Cambridge Council discusses shootings, fireworks: No curfew

CAMBRIDGE — In a special meeting on Tuesday afternoon, the Cambridge City Council considered responses to a series of late-night disruptions in the city, several nights of which included fireworks, sometimes used as weapons. At a meeting last week, council members considered imposing a curfew on individuals under the age of 18.

No vote on a curfew was taken Tuesday, after it became known that much of the trouble — including five arrests last week — came from individuals in their 20s and 30s.
In the early hours of Sunday morning, four persons were shot at a party on Weaver Drive. They were hospitalized. While the investigation is continuing, no arrests have been made.

Five fires in recent days were caused by fireworks, Chief Adam Pritchett of Rescue Fire Company reported last week, while emergency crews and police have been insulted and attacked when responding to incidents.
As Tuesday’s meeting began, Mayor Victoria Jackson-Stanley said, “I’ve gotten lots of calls.” One was from a man who recounted his experience, with a person offering to sell him fireworks from his trunk.
“So people importing fireworks into our community is part of this,” the mayor said.

“What are we going to do to make our citizens feel safe?” Commissioner LaShon Foster (Ward 3) asked.
Commissioner Donald Sydnor (Ward 2) said the council has been trying to get cameras installed near the Housing Authority. He suggested getting drones for the city police, saying, “We could see some of the hot spots in Cambridge.”

“Concerning Weaver Avenue,” he said, “I think that we failed the citizens as far as protection.” He said many senior citizens were sitting at home, feeling that they were in a war zone, afraid to go to sleep.
Commissioner Foster said, “We need a fully staffed police department.” She said the police and fire departments need more staff and equipment.
Commissioner Robert Hanson (Ward 5) said of police jobs, “The positions that were frozen need to be filled.”

Commissioner Dave Cannon (Ward 4) agreed that a drone and hiring more officers would be a favorable move. “I wasn’t aware of streets being blocked,” he said about the situation at some of the parties. “I’m just wondering why we allowed it to happen.”
There were parties last week on Greenwood Avenue, Cornish Drive and Weaver Street, as well as South Pine Street.

Lynette Wongus called in to the meeting and said, “This is nothing new.” There were always parades for July 4th, she said. But what is different this year, is that there were problems before Independence Day.
“It wasn’t important for some of you,” she said, “because it’s not in your neighborhood.”
“We do have a problem in this city. We do have people coming from out of town, to see certain people and stay in certain houses, and cause a ruckus,” Ms. Wongus said.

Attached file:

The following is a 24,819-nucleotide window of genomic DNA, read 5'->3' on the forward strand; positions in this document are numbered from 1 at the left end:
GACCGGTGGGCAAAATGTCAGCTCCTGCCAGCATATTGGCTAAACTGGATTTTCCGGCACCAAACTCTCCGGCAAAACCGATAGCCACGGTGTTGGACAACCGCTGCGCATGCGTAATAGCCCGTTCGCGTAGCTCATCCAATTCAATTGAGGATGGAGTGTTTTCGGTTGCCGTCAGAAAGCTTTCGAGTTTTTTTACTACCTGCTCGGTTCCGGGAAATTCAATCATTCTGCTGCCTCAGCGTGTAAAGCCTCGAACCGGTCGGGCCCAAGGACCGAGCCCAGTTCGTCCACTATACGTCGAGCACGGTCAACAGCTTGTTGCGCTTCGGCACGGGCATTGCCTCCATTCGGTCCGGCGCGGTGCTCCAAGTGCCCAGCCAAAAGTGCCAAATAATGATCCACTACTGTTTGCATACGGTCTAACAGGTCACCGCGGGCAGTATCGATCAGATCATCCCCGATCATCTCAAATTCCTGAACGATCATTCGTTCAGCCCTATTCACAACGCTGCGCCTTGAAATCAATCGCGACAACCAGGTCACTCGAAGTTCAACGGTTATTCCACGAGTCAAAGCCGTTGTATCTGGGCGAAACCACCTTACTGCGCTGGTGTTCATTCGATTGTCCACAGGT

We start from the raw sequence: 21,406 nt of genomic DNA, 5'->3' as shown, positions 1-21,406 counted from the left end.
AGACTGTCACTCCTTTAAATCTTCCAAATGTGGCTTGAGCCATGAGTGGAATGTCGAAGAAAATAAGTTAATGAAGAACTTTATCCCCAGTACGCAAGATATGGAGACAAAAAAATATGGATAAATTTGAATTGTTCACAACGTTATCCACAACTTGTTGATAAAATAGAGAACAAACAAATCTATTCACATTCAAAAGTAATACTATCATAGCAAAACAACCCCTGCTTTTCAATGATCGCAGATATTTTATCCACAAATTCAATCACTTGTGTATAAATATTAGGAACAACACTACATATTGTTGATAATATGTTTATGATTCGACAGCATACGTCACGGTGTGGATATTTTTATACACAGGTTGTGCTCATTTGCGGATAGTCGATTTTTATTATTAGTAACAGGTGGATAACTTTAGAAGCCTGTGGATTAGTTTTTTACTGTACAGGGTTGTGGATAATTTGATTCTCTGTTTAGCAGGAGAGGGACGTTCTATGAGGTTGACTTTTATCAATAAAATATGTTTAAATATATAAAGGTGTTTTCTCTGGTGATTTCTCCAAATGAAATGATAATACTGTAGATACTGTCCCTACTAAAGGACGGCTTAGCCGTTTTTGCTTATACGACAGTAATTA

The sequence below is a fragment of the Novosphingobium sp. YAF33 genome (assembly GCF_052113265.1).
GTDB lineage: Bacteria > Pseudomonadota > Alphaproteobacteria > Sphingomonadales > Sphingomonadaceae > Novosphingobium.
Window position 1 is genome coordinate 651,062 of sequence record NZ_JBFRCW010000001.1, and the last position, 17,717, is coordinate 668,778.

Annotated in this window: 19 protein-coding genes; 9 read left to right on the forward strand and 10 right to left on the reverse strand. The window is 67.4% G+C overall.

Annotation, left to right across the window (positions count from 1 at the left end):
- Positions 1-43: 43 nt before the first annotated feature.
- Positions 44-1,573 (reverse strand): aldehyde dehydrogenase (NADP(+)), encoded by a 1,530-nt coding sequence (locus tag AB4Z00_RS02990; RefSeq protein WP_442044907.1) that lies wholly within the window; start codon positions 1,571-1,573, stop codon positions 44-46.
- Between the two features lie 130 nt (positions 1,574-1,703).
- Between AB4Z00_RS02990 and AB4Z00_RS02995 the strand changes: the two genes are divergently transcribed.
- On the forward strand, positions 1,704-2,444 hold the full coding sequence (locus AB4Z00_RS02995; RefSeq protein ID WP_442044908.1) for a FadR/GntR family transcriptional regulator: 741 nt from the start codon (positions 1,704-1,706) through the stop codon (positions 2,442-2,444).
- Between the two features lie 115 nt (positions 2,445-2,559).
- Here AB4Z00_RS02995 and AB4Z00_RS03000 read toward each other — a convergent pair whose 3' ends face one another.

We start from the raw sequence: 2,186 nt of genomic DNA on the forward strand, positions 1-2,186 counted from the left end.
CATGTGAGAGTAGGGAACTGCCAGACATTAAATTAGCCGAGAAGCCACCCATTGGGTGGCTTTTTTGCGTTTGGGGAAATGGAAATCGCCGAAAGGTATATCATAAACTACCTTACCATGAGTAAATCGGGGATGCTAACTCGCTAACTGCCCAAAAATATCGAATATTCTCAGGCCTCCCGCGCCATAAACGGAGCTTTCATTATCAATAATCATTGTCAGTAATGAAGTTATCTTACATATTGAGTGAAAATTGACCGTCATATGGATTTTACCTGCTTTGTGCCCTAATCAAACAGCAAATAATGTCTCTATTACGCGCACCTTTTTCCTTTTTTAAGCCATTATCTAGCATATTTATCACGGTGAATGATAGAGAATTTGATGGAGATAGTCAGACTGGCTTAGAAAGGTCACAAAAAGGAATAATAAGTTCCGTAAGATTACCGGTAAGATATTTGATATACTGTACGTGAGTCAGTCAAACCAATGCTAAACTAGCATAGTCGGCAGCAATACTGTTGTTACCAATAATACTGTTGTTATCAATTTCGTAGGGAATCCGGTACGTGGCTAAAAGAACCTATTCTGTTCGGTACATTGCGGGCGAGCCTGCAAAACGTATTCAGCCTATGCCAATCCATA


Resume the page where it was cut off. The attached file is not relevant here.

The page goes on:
Commissioner Steve Rideout (Ward 1) said regarding fireworks, “None of these people had permits. So we have the law in effect to use in addressing these issues.” People who own the property where the fireworks are being used can also be charged.
“What we really have to do, is start taking a holistic approach to the challenge,” he said, adding that Tuesday’s discussion is a reaction to something that has already occurred. Relying on county agencies to address issues “just hasn’t worked,” he said.

“We can’t keep going on and on without doing something for the children here,” he said. More police and drones, he said, “Means we’re so far off the target, we might as well close up shop.”
Many citizens called in to share their views. One woman identified as Ms. Towanda said, “Putting cameras in the Black part of town is not going to help.” She added that people of other races gather in town, and they are not under observation.
Commissioner Foster responded to the comment on camera placement, saying the police install them where the most violent crimes occur. She also said more community policing is needed.

State’s Attorney for Dorchester County Bill Jones said the fireworks issue seems to be slowing down somewhat. As for a curfew, “Most of our issues are really coming from young adults,” so a curfew of teens would not address the issue effectively.
He told the council that a curfew would have to be applied in all areas of the city, not only some neighborhoods. Currently, he said police face an “incredibly difficult” situation in managing large crowds without making the incident worse.

He said the city should make it clear that if individuals come from out of town to cause trouble in Cambridge, that it will not be tolerated. “It’s the 20-somethings we have to figure out,” Mr. Jones said, adding that he supports any program aimed at giving children activities.
Mayor Victoria Jackson-Stanley said of fireworks, “They are being shot at people. They are being used as weapons,” as she asked City Attorney Chip MacLeod if there is a law on the books regarding using the devices this way.
There is nothing on the books regarding improper use, though pyrotechnics are already illegal in the state.

“Where do we go from here?” the mayor asked the council.
“We need to include the community,” Commissioner Foster said, advocating a meeting in a place with health precautions in place. “Public safety cannot be second-guessed. Public safety has to be a priority.”
“The funding is always going to be the trick,” Mayor Jackson-Stanley said.
Chief Mark Lewis said regarding drones, his department has $25,000 that could be used for the devices.
“We at the police department cannot do it ourselves,” Chief Mark Lewis said, adding that help from the community is crucial. “We have four people shot on Weaver Avenue, with 200 people there, and no one sees a thing.”
“No one would report what they saw?” the mayor asked him.
“That is correct,” Chief Lewis said.

After discussing the issues for almost an hour, the council adjourned the meeting. There were no votes on actions to be taken.